During his walk-through, one of the women in the group said she’d like to have a little more privacy in the open-bay sleeping area, where beds are separated only by dressers and portable closets. Blum immediately turned to Rael and directed him, “If you’re not at capacity here with the females, let’s thin this out a little and give them a little more room.”
Blum compared the FOB here with others many of the Guardsmen have served in overseas. The FOBs in Iraq “weren’t this good,” and FOB Border Wolf “is much, much better” than those in Afghanistan, he told the troops.
He asked how many of the Guard volunteers had served at FOBs in Bosnia and Kosovo, then told them, “That’s the kind of standard we want to get to.”
In addition to offering an array of support services and creature comfort, FOB Border Wolf offers operational advantages as well, Blum told the group. “I like it pulling you together as a team,” he said. “Second of all, it will save you hours of getting to work and back off of work every day.”
But another important benefit, Blum said, is that the FOB will help maintain cordial relations between the Guard members and the local community that’s simply not big enough to accommodate them. “It will make the people of Deming still like you when you leave here as much as they like you now,” he said.
“Because if I push all of these troops that are projected to be in this Deming area into the infrastructure of Deming, they won’t have any hotel rooms (or) motel rooms for truckers or people moving through here,” Blum said. “They won’t be able to handle the tourist season. We’ll overwhelm their few little diners that they have.
“Besides,” he quipped, “I don’t have any quality control over that food or anything to say about it.” He asked the troops if they were satisfied with the food they’re served here and specifically asked the Georgia National Guard troops, the largest group based here, if the grits they’re getting are making the mark. “We’ll work on that,” he promised after hearing their negative response.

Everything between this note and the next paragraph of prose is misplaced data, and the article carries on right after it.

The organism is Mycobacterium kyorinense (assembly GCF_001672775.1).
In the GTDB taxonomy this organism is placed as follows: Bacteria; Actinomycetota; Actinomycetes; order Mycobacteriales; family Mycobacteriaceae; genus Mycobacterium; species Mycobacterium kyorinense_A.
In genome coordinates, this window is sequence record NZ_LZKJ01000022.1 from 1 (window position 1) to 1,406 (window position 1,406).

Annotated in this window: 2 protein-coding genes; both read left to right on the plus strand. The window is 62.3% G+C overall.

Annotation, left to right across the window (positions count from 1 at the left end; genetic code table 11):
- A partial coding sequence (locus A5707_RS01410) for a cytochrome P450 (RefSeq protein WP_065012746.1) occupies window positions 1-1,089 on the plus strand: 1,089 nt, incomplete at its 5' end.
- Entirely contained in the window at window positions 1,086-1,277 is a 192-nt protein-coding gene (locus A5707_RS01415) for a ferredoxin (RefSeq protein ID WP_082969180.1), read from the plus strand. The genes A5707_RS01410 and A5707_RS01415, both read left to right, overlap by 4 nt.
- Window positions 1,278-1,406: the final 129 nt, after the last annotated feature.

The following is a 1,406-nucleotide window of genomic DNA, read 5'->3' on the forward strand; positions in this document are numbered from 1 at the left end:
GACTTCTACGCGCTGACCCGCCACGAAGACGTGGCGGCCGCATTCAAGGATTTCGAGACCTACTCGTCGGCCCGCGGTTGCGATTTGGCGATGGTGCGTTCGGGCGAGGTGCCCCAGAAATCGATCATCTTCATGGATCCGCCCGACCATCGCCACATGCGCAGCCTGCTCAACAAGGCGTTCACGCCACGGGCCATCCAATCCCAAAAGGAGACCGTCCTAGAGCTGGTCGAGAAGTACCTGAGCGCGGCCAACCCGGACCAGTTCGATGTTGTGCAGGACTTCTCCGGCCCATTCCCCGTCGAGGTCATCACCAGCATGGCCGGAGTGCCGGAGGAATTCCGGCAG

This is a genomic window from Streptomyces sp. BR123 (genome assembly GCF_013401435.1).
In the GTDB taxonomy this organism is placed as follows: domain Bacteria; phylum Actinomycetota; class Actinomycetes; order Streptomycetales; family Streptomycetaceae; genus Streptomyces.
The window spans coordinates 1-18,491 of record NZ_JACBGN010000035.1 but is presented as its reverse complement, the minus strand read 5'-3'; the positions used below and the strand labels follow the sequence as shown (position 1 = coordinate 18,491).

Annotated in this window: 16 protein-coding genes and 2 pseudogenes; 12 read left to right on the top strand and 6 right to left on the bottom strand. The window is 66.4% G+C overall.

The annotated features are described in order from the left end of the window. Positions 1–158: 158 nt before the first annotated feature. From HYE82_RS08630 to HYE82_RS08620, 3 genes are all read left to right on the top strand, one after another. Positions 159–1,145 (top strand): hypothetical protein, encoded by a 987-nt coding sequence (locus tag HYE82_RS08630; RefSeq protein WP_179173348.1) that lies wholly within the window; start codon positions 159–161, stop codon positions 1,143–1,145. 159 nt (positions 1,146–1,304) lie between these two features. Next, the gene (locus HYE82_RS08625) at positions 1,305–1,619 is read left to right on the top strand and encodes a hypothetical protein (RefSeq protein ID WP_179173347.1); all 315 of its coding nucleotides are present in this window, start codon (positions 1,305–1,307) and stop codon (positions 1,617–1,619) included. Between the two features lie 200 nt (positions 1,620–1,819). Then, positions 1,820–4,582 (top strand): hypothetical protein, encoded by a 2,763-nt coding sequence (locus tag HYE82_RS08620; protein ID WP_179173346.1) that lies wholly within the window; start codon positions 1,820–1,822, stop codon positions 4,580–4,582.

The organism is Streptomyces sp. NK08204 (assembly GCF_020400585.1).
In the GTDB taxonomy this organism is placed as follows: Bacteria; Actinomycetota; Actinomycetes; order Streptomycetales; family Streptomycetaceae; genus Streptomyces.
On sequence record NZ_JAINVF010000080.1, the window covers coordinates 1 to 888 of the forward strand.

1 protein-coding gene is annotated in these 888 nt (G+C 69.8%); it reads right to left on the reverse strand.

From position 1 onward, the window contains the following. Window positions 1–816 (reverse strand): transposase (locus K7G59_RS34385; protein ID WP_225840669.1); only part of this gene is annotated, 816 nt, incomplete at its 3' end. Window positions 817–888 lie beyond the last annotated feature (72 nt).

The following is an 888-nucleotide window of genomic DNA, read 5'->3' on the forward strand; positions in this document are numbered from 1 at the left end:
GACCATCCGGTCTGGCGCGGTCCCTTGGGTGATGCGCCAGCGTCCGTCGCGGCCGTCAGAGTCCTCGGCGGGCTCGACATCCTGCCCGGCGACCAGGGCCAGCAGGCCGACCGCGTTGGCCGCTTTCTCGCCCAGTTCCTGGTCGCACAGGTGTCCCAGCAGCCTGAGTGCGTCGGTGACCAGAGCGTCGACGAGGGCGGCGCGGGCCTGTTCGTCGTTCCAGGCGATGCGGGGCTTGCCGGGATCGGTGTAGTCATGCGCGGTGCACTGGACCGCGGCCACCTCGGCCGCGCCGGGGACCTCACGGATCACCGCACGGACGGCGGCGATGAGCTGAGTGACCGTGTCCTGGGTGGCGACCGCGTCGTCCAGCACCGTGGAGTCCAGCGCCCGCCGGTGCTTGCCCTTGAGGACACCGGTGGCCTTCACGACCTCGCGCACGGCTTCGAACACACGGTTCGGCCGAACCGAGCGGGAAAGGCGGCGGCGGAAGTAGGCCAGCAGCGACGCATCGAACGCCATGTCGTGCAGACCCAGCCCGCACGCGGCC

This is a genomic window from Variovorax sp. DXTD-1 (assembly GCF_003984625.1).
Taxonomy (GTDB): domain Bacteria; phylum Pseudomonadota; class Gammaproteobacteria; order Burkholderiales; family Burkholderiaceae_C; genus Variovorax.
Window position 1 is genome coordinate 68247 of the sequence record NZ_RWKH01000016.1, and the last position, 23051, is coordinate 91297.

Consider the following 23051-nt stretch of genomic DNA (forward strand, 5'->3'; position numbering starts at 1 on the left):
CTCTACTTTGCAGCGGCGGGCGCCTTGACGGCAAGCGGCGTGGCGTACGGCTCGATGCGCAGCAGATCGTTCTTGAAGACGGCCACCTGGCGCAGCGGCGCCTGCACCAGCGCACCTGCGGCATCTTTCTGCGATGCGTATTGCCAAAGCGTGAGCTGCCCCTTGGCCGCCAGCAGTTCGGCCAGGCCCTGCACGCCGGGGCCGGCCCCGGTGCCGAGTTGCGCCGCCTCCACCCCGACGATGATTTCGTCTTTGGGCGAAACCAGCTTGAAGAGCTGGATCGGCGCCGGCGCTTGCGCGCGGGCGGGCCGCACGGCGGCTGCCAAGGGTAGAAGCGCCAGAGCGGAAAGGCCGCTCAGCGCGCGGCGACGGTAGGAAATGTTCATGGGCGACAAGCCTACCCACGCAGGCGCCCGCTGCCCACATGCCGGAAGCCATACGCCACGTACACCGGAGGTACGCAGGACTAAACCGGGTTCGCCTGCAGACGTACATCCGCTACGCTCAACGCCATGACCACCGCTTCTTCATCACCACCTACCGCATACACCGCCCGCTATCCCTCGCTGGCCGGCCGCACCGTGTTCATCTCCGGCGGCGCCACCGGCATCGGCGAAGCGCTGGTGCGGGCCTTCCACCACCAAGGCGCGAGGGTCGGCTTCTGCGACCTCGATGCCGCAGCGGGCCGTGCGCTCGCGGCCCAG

The Deming community has welcomed the Guard members here and gone out of its way to make them feel welcomed, Rael said. The local Veterans of Foreign Wars post hosted a Thanksgiving Day dinner, and many Deming residents invited Guardsmen into their homes for the holiday or sent meals to the FOB for troops who couldn’t break away from duty.
“The community has opened its arms, and families have opened their homes,” Rael said. “They see the big impact the Guard has brought here. … They used to lock their doors, but now they appreciate that crime is down.”
FOB Border Wolf is helping achieve three major goals that Army Brig. Gen. Kenny Montoya, adjutant general for New Mexico, said he’d like to see satisfied when the National Guard troops here complete Operation Jump Start.
“When they leave, I want to be sure they have good relations with the Border Patrol and with the people of Deming,” Montoya said. “And I want the out-of-state Guard volunteers to be able to leave here feeling good about their service here and what they accomplished.”